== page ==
Kitchen, Travel

Visit Hong Kong

Hong Kong was my layover on the way to New Zealand.
For six days I walked though this vibrant and densely populated Chinese metropole and former British colony and to be honest I have mixed feelings towards this city. I can’t decide if I like it or not. The ‚not’ was probably due to the bad weather I had there. It was mostly raining.

What I definitely enjoyed is the lively food scene here – from Cantonese dim sum and soup dumplings (xiao long bao) to extravagant Japanese sushi and fancy Thai dishes, not to mention all the yummy cocktails I had.

I liked the skyscrapers and especially the fact that in Hong Kong you can see them from both sides of the Harbour, from Hong Kong Island and from the Kowloon Peninsula.

Somehow when coming here I expected HK to be a bit more like Singapore but found a city rather comparable to Bangkok. Rough, loud and chaotic. Vibrant. I love Singapore and I like Bangkok very much but somehow my story with HK was not the love at first sight I had expected. The more time I spent there the more I started to like the city. One thing I found a bit ‚frustrating’ however – it is not a pedestrian friendly city, with all the motorways, footbridges and hidden paths to reach, for example, a park through a business building. Once you have discovered all the hidden ways to get somewhere you can enjoy the city by walking (which is one of my favourite activities) but until you figure it out, you find yourself disappointed that you can’t enter the park which lies directly in front of you because there is a long fence around and a highway in between and you have to walk a few more blocks to find the entrance.
But yeah, the more I walked, the more I discovered and got familiar with this special city.

Here a selection of things to do and visit I combined for you guys:

– Ride the ‚Ding-Ding’ – an old school tram connecting the West and the East of the HK Island. Get in at the back, grab a window seat, enjoy the city scenery and pay as you leave by the front door (you can use the Octopus card for all transportation methods in HK, simply top up and tap as you ride).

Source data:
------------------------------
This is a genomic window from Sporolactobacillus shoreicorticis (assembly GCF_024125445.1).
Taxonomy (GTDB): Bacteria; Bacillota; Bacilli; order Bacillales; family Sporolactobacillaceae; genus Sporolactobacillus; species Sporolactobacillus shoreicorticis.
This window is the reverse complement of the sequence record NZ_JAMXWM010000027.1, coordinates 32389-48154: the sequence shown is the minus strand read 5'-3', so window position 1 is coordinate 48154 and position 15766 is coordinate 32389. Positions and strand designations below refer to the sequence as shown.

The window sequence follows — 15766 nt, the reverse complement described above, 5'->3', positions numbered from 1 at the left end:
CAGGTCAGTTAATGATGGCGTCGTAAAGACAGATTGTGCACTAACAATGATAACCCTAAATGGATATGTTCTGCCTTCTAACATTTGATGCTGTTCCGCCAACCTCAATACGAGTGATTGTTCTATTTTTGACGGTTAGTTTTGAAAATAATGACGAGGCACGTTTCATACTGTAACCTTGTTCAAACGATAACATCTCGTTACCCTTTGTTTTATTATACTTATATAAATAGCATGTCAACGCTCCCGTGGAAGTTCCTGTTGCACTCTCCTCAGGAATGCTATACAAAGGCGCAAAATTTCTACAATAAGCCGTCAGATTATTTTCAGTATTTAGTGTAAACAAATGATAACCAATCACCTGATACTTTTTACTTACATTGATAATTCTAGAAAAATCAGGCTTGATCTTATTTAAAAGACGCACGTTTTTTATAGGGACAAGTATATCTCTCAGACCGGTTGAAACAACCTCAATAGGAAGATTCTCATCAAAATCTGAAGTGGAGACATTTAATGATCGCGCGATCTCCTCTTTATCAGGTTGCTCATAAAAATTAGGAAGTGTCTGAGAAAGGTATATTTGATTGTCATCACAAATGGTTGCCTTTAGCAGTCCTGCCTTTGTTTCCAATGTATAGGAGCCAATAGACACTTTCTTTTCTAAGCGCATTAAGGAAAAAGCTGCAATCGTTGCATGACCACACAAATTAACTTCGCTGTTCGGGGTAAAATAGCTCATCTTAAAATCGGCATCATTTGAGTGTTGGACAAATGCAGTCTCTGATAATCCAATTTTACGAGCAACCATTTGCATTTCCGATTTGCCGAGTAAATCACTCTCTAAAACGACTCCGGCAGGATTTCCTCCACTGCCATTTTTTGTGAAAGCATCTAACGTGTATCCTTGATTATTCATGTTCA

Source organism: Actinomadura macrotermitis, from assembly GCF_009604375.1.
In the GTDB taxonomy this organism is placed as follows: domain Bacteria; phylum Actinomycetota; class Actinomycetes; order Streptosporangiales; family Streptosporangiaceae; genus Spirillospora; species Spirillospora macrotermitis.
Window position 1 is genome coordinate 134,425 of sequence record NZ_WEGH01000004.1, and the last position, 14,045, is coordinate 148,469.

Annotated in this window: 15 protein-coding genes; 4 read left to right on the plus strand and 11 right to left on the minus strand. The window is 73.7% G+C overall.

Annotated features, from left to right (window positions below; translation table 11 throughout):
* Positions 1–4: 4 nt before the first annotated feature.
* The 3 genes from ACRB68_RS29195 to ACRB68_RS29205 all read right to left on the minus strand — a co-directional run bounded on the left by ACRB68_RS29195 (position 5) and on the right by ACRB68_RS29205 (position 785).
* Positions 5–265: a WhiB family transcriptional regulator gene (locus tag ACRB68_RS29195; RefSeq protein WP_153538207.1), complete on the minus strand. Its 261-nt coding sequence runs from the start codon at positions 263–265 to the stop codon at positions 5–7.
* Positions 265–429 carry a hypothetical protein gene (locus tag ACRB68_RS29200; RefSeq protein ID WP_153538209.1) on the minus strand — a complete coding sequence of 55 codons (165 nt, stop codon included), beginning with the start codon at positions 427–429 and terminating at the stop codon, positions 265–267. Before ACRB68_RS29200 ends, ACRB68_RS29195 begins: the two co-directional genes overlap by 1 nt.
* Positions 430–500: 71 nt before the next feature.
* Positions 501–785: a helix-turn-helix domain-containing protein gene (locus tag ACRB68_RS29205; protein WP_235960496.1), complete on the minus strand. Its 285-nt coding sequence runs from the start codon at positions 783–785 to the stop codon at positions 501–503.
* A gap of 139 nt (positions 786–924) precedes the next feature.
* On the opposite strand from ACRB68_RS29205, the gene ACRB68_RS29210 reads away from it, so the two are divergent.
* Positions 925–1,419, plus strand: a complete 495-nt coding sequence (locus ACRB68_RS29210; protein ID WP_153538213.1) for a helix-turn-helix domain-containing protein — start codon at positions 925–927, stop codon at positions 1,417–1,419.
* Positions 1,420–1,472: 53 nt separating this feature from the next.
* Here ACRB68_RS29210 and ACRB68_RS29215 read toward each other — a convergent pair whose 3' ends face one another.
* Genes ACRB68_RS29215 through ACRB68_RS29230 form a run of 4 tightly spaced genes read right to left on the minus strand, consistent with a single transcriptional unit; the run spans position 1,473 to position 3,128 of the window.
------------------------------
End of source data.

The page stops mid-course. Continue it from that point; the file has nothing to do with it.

– Take the Mid-Level Escalator up the hill and enjoy the ride on the longest outdoor covered escalator system in the world. You can walk back through the colourful and vibrant streets of Soho (and grab a drink in one of the bars near Hollywood road on your way down).

– Have a stroll along the Tsim Sha Tsui East Promenade for amazing views of the skyline of HK Island. While being there I was lucky with the sun but unfortunately the biggest part of the promenade was closed and so was the Museum of Art that I was looking forward to visit – closed for renovation until 2019. The Clock Tower on the promenade was wrapped in something, I guess also under renovation work… disappointing. Maybe you will have more luck than me.

– Although the Avenue of Stars is temporarily closed, you can have a little walk through the Garden of Stars and have a picture taken with the Bruce Lee statue.

– You should definitely take the Star Ferry from Tsim Sha Tsui on the Kowloon side and head to Central on the HK Island side and enjoy the great views of the Hong Kong skyline (for once it was NOT raining when I took the ferry! :)). You can pay with your Octopus card. A cheap and enjoyable little cruise.

– Enjoy the nightly light show at the Harbour, the Symphony of Lights, at 8pm.

– Go to the chaotic Temple Street Night Market and look through the bric-à-brac, watches, cloths, paintings, etc. (even sex toys are to be found here). You can also have a peak into your future by stopping at one of the fortune tellers.

– Take the tram to Victoria Peak for a city view from the highest point (I heard its lovely but I had to pass because the only two sunny days when I was there were on Easter Sunday and Monday and the queue was too long for my patience).

– See the Tian-Tan-Buddha (Big Buddha) on Lantau Island, largest outdoor seated Buddha in the world. Accessible via Sky rail.

– Stroll along Hollywood Street with all the antiques shops, visit the Man Mo Temple , have a drink in Soho and visit the cultural center PMQ. The former Police Married Quarters has been revitalized as a creative hub for local design talents where you can watch a jeweler or a painter at their work. I personally loved this place.

– Visit the Western Market – This Edwardian-style building is the oldest surviving market house in the city. It hosts shops, cafes and bakeries.

– For horse fans there are the Happy Valley Races on Wednesday nights.

– Visit Hong Kong’s busiest and biggest temple, Wong Tai Sin Temple on Lion Rock in the north of Kowloon.

– Visit the parks. I personally liked Hong Kong park, the cities oldest park in the center of the HK Island. There are fountains, Lilly ponds, a lookout and an aviary with more then 80 species of birds in a nicely designed tropical rainforest.

– If you have more time and good weather you can enjoy the beaches around HK.

… and of course DIM SUM!!! As I said, I really enjoyed the food here and especially the soup dumplings. I literally fell in love with them. The whole procedure of eating them is an experience!
Pick one of Hong Kong’s many fine Chinese restaurants and eat until your trousers won’t fit you anymore! ; )

Here a few restaurant suggestions: